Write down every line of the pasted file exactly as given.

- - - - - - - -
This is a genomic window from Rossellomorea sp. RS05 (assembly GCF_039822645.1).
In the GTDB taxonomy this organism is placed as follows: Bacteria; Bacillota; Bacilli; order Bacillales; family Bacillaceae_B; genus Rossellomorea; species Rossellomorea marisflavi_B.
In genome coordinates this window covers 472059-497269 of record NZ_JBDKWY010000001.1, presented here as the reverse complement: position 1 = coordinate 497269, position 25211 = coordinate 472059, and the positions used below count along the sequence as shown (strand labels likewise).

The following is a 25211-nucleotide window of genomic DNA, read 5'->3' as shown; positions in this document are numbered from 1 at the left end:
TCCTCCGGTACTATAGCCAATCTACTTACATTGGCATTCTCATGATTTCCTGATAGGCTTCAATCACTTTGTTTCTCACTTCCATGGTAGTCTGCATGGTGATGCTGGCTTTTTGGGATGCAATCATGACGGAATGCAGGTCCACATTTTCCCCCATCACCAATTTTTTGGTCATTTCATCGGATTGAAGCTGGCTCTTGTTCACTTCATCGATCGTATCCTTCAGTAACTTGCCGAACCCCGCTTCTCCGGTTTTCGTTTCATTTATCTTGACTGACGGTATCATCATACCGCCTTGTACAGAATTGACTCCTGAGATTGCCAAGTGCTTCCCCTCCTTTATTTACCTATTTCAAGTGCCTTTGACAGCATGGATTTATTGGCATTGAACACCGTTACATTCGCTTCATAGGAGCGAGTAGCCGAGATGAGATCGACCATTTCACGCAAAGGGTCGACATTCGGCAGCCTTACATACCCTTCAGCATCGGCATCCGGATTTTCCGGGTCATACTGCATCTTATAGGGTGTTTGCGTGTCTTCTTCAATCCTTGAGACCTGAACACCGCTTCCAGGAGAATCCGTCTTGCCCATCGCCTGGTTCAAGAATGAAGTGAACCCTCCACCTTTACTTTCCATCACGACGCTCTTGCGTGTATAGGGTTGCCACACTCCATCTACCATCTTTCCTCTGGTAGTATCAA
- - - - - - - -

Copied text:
This is a genomic window from Rossellomorea sp. RS05 (assembly GCF_039822645.1).
In the GTDB taxonomy this organism is placed as follows: Bacteria; Bacillota; Bacilli; order Bacillales; family Bacillaceae_B; genus Rossellomorea; species Rossellomorea marisflavi_B.
In genome coordinates this window covers 472059-497269 of record NZ_JBDKWY010000001.1, presented here as the reverse complement: position 1 = coordinate 497269, position 25211 = coordinate 472059, and the positions used below count along the sequence as shown (strand labels likewise).

The following is a 25211-nucleotide window of genomic DNA, read 5'->3' as shown; positions in this document are numbered from 1 at the left end:
TCCTCCGGTACTATAGCCAATCTACTTACATTGGCATTCTCATGATTTCCTGATAGGCTTCAATCACTTTGTTTCTCACTTCCATGGTAGTCTGCATGGTGATGCTGGCTTTTTGGGATGCAATCATGACGGAATGCAGGTCCACATTTTCCCCCATCACCAATTTTTTGGTCATTTCATCGGATTGAAGCTGGCTCTTGTTCACTTCATCGATCGTATCCTTCAGTAACTTGCCGAACCCCGCTTCTCCGGTTTTCGTTTCATTTATCTTGACTGACGGTATCATCATACCGCCTTGTACAGAATTGACTCCTGAGATTGCCAAGTGCTTCCCCTCCTTTATTTACCTATTTCAAGTGCCTTTGACAGCATGGATTTATTGGCATTGAACACCGTTACATTCGCTTCATAGGAGCGAGTAGCCGAGATGAGATCGACCATTTCACGCAAAGGGTCGACATTCGGCAGCCTTACATACCCTTCAGCATCGGCATCCGGATTTTCCGGGTCATACTGCATCTTATAGGGTGTTTGCGTGTCTTCTTCAATCCTTGAGACCTGAACACCGCTTCCAGGAGAATCCGTCTTGCCCATCGCCTGGTTCAAGAATGAAGTGAACCCTCCACCTTTACTTTCCATCACGACGCTCTTGCGTGTATAGGGTTGCCACACTCCATCTACCATCTTTCCTCTGGTAGTATCAA